Saturday 19 October 2019

Can stock markets keep ignoring global stutter?

Unease: Traders work on the floor of the New York Stock Exchange this week at a time when uncertainty over trade talks is clouding the markets. Photo: Reuters
Unease: Traders work on the floor of the New York Stock Exchange this week at a time when uncertainty over trade talks is clouding the markets. Photo: Reuters
Much of the volatility can be traced back to Fed moves, argues Pat Byrne

Pat Byrne

Global equity markets have soared since the beginning of the year, with double digit percentage gains virtually everywhere.

Indeed from the late December lows, the S&P market index in the US is higher by nearly 20pc so clearly all is well with the world.

Well, not according to the IMF which last month revised lower its global growth forecasts by 0.2pc and 0.1pc to 3.5pc and 3.6pc respectively for this year and next and cited downside risks to its forecast.

In a similar vein, domestic US growth for the final quarter of 2018 could well print below 2pc on an annualised basis when it is released next week, much lower than previous quarters and much lower than previously expected.

Parallel examples are dotted across the globe - from Germany only just having avoided a technical recession to India surprising markets with a rate cut earlier this month to avert downside risks to growth.

So where does the truth lie?

Much of the volatility from Q4, and indeed the outlook going forward, can be traced back to the US central bank, the Federal Reserve.

In December, the Fed raised rates by 25 basis points, taking its target rate to 2.50pc, noting that some further gradual rate increases may be required.

That marked three years and 225 basis points since it embarked on the current hiking cycle. In tandem, the Fed has been sitting on a hugely inflated balance sheet in excess of $4trn - a product of years of quantitative easing - albeit it was being slowly run down through 2018.

Markets have become accustomed to central banks acting as a buffer for volatility and Fed chairman Powell made a mis-step in December through being cavalier towards further balance sheet reductions.

On pronouncing the balance sheet in auto-pilot and that this wasn't likely to change, global markets went into a tailspin.

Equities reacted very poorly to the prospect of reduced liquidity in the system and interest rate markets quickly concluded a policy error from the Fed and began to price in a rate cutting cycle. After an uncomfortable holiday period, the Fed was forced into a major U-turn and since the beginning of this year, the prospect of further rate hikes has been replaced with the need for patience, and a wait and see approach.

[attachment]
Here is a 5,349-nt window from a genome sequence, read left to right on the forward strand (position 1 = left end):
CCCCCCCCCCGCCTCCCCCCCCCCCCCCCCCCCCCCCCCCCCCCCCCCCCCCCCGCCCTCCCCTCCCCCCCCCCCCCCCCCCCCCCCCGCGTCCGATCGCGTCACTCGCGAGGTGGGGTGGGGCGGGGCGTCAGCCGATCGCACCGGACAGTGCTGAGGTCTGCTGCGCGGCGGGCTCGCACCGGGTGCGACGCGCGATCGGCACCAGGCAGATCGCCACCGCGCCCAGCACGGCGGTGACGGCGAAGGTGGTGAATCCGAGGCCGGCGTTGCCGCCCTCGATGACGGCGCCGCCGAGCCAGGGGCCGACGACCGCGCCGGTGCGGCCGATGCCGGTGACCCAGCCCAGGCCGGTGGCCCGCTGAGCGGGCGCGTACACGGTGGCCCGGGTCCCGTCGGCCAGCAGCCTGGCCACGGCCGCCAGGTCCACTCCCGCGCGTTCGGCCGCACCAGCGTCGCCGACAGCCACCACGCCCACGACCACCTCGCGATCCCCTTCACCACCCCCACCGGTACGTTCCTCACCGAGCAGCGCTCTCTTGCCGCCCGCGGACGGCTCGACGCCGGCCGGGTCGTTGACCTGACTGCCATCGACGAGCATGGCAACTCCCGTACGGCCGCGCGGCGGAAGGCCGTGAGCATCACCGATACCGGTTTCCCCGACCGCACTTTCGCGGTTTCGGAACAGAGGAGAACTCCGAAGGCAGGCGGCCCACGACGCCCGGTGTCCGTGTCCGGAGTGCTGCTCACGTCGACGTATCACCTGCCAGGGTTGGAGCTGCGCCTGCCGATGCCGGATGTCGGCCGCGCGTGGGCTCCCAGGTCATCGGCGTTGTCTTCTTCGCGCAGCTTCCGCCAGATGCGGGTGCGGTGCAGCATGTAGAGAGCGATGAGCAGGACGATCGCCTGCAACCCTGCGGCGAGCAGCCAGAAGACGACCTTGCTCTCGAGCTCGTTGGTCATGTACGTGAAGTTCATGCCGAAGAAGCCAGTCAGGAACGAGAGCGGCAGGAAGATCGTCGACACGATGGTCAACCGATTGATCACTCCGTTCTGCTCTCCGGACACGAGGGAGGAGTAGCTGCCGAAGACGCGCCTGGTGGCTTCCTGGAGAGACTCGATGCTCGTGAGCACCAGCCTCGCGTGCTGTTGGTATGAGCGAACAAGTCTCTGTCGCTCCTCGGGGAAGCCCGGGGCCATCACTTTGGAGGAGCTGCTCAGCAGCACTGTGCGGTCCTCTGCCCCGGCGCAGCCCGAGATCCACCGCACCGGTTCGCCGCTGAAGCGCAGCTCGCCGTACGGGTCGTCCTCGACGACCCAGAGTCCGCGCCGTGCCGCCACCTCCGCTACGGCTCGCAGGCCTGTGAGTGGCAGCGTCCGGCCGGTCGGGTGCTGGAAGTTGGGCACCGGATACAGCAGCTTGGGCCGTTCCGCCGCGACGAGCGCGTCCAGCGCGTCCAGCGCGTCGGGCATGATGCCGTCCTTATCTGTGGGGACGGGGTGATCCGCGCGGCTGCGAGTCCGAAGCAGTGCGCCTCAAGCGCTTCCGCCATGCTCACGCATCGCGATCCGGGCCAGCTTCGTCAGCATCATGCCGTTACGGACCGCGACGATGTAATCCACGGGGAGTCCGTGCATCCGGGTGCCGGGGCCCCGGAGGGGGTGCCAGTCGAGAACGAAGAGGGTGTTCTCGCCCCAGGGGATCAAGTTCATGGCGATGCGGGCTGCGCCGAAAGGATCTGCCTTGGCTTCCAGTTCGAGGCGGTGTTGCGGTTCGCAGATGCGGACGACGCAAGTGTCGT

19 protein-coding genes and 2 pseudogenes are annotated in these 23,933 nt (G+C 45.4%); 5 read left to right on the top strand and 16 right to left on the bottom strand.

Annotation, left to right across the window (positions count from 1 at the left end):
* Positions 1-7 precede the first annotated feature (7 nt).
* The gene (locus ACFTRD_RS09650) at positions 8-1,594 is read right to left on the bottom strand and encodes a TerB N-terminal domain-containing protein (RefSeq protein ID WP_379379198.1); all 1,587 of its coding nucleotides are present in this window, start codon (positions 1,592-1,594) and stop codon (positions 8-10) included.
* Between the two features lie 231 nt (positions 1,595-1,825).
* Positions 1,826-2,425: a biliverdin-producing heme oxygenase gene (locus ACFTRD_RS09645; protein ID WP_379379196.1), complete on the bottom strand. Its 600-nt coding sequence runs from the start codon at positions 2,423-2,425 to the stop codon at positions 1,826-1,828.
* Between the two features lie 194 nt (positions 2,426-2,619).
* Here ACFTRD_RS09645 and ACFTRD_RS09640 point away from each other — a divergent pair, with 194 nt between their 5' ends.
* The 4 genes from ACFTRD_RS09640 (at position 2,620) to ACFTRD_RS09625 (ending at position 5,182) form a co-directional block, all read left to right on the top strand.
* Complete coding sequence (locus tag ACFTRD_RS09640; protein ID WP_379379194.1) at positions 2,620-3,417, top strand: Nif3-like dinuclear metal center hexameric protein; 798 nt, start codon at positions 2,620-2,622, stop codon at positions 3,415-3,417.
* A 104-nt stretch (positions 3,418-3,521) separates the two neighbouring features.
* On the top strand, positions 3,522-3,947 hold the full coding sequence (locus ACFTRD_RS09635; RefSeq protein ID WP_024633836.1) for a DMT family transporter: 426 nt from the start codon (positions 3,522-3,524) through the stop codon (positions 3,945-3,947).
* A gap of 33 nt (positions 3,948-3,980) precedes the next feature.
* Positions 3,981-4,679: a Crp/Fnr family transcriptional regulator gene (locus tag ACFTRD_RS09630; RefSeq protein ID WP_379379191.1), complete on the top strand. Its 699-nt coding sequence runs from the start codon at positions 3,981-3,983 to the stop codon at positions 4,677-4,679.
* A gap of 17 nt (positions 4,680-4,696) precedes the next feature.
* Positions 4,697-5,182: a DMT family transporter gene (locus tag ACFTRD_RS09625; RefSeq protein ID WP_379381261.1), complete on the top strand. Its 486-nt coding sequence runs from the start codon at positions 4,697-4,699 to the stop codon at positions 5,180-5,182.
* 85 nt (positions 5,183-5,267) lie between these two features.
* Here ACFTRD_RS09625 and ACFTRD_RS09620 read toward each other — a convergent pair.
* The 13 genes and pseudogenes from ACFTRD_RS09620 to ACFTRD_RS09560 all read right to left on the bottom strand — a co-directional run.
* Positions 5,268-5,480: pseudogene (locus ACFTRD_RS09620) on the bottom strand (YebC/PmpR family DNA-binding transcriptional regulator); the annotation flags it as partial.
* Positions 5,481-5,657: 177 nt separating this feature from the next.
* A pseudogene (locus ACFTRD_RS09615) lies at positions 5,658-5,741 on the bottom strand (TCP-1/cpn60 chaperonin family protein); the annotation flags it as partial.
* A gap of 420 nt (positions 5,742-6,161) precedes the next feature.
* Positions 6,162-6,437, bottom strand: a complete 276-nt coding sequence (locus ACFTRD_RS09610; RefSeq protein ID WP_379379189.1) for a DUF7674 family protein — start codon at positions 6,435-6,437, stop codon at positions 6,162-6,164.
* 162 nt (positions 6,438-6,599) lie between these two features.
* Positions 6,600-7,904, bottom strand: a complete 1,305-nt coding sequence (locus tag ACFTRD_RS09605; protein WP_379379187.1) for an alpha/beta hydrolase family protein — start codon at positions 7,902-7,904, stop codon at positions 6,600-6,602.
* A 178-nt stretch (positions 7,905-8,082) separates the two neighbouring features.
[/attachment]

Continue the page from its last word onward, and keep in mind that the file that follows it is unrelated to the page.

The minutes released this week from the end-January meeting cited 'patience' no fewer than 12 times.

Even more remarkably, the minutes further revealed that almost all the members of the Fed now felt it desirable to announce details, in the not too distant future, of its plans to stop reducing its asset holdings.

Next week, chairman Powell will deliver his semi-annual monetary policy report to the US Congress, colloquially, the Humphrey-Hawkins testimony (February 27).

Having miscalculated badly in December, Mr Powell needs to stay on message and to reiterate the need for patience and the intent to pause its balance sheet unwind.

For now, markets are buying into that message.

Equity markets are buoyant, interest rate markets have moved to pricing a largely unchanged rate path and credit markets are increasingly taking comfort from a low volatility environment.

He will likely be pressed on the Fed's own economic projections which include the aggregate member projections of the future path of rates.

Last updated in December, the projections still pointed to a higher interest rate trajectory and are clearly outdated now so the messaging around this needs to be assured ahead of the next set of revisions in March.

Away from the Fed's messaging, a confluence of complicating economic factors lurk on the horizon.

Tight labour markets persist but the impact of the extended government shutdown is still being assessed as is the much reduced domestic fiscal impetus relative to last year.

Of most import, any escalation of the ongoing trade disputes could bring forward the risks outlined by the IMF to global growth.

Those trade negotiations will be keenly watched by the Fed among others but as President Trumps' focus shifts to 2020 electioneering, he will be more aware that the imposition of inflammatory tariffs has the potential to backfire.

The US economic cycle, and by extension the global cycle, is at a delicate point.

The fragility and volatility of markets around the turn of the year demonstrated this.

Interest rates in the US are likely to be unchanged for the foreseeable future and a consistent message on this and the Fed's balance sheet is what is required at this time.

Pat Byrne is head of Money Markets at Bank of Ireland Global Markets

Irish Independent

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